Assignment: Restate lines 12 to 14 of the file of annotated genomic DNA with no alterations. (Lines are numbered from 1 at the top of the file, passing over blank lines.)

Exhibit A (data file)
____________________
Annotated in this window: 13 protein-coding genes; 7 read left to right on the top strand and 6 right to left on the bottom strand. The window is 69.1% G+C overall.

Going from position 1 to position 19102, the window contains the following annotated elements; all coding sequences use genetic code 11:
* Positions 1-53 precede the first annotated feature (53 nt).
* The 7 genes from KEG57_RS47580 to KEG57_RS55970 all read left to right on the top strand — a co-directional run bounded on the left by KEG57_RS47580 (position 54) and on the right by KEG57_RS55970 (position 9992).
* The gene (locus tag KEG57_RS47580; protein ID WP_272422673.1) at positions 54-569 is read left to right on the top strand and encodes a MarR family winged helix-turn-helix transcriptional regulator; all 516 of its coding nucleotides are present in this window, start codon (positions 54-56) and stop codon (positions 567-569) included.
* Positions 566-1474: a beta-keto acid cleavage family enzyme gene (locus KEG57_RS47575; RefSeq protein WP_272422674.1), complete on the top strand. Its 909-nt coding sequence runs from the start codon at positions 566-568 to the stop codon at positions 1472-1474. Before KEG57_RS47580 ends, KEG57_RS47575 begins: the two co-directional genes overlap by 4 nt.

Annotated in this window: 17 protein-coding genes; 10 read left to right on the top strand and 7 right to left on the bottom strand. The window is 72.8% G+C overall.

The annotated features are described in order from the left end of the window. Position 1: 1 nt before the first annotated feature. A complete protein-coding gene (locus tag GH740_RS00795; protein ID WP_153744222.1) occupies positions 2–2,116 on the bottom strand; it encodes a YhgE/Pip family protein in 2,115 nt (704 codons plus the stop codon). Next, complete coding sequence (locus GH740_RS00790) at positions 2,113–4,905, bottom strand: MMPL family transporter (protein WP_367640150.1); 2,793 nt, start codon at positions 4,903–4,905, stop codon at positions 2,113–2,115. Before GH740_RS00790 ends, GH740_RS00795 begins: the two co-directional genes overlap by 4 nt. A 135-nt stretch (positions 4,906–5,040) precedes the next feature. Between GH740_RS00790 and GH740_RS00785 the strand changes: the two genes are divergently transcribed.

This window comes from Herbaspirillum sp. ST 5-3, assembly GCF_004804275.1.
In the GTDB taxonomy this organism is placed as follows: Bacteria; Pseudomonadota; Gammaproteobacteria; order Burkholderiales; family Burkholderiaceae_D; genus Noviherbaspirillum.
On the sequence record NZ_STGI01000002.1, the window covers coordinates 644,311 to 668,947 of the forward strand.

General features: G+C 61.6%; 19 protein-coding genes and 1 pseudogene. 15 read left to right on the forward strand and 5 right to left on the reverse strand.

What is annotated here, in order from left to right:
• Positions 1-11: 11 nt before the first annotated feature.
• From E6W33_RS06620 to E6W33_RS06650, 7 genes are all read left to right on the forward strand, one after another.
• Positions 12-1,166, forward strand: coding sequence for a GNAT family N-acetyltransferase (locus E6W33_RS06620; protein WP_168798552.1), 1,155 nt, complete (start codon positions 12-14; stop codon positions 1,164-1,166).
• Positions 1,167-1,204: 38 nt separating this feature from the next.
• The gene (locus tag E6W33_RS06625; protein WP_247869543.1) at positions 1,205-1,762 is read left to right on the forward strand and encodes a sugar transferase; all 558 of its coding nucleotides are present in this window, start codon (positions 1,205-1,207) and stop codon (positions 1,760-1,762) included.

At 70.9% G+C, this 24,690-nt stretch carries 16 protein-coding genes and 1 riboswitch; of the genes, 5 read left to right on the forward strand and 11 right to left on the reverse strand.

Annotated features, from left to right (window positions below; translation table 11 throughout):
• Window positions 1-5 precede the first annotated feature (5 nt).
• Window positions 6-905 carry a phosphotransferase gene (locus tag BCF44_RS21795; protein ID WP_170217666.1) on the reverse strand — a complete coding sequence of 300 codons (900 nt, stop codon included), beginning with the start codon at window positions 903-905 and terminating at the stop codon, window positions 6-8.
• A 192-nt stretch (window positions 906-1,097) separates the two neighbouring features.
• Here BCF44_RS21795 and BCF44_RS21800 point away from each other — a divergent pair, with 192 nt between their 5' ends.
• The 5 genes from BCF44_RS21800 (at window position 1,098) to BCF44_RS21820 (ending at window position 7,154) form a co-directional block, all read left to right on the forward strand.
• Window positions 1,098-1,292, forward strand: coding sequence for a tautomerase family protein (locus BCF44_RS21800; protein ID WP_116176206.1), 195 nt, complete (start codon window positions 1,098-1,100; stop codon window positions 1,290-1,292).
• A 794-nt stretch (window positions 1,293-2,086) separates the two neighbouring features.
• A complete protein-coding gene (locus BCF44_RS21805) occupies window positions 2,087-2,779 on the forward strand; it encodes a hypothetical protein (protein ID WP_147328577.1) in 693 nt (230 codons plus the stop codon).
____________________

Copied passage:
General features: G+C 61.6%; 19 protein-coding genes and 1 pseudogene. 15 read left to right on the forward strand and 5 right to left on the reverse strand.

What is annotated here, in order from left to right:
• Positions 1-11: 11 nt before the first annotated feature.